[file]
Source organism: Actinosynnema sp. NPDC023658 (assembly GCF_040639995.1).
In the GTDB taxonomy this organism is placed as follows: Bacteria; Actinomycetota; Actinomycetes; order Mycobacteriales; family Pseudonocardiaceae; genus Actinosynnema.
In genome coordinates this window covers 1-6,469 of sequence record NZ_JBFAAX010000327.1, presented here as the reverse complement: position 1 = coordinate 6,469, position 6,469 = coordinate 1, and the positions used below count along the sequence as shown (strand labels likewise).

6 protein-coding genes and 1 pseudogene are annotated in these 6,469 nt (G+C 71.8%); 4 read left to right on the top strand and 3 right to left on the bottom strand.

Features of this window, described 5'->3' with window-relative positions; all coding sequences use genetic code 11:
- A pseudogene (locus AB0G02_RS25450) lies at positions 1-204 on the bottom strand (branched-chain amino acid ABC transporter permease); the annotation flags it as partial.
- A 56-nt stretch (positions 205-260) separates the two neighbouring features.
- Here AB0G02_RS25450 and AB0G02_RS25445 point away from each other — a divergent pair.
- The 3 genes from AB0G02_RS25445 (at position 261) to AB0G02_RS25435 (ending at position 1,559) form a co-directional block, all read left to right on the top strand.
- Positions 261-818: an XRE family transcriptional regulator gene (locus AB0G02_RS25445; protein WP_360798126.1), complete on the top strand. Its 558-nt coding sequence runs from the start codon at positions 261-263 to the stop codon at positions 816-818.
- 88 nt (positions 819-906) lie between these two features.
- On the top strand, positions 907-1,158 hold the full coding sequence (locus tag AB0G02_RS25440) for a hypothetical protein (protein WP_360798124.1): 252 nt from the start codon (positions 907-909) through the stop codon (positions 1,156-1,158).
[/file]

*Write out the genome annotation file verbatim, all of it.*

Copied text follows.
Source organism: Actinosynnema sp. NPDC023658 (assembly GCF_040639995.1).
In the GTDB taxonomy this organism is placed as follows: Bacteria; Actinomycetota; Actinomycetes; order Mycobacteriales; family Pseudonocardiaceae; genus Actinosynnema.
In genome coordinates this window covers 1-6,469 of sequence record NZ_JBFAAX010000327.1, presented here as the reverse complement: position 1 = coordinate 6,469, position 6,469 = coordinate 1, and the positions used below count along the sequence as shown (strand labels likewise).

6 protein-coding genes and 1 pseudogene are annotated in these 6,469 nt (G+C 71.8%); 4 read left to right on the top strand and 3 right to left on the bottom strand.

Features of this window, described 5'->3' with window-relative positions; all coding sequences use genetic code 11:
- A pseudogene (locus AB0G02_RS25450) lies at positions 1-204 on the bottom strand (branched-chain amino acid ABC transporter permease); the annotation flags it as partial.
- A 56-nt stretch (positions 205-260) separates the two neighbouring features.
- Here AB0G02_RS25450 and AB0G02_RS25445 point away from each other — a divergent pair.
- The 3 genes from AB0G02_RS25445 (at position 261) to AB0G02_RS25435 (ending at position 1,559) form a co-directional block, all read left to right on the top strand.
- Positions 261-818: an XRE family transcriptional regulator gene (locus AB0G02_RS25445; protein WP_360798126.1), complete on the top strand. Its 558-nt coding sequence runs from the start codon at positions 261-263 to the stop codon at positions 816-818.
- 88 nt (positions 819-906) lie between these two features.
- On the top strand, positions 907-1,158 hold the full coding sequence (locus tag AB0G02_RS25440) for a hypothetical protein (protein WP_360798124.1): 252 nt from the start codon (positions 907-909) through the stop codon (positions 1,156-1,158).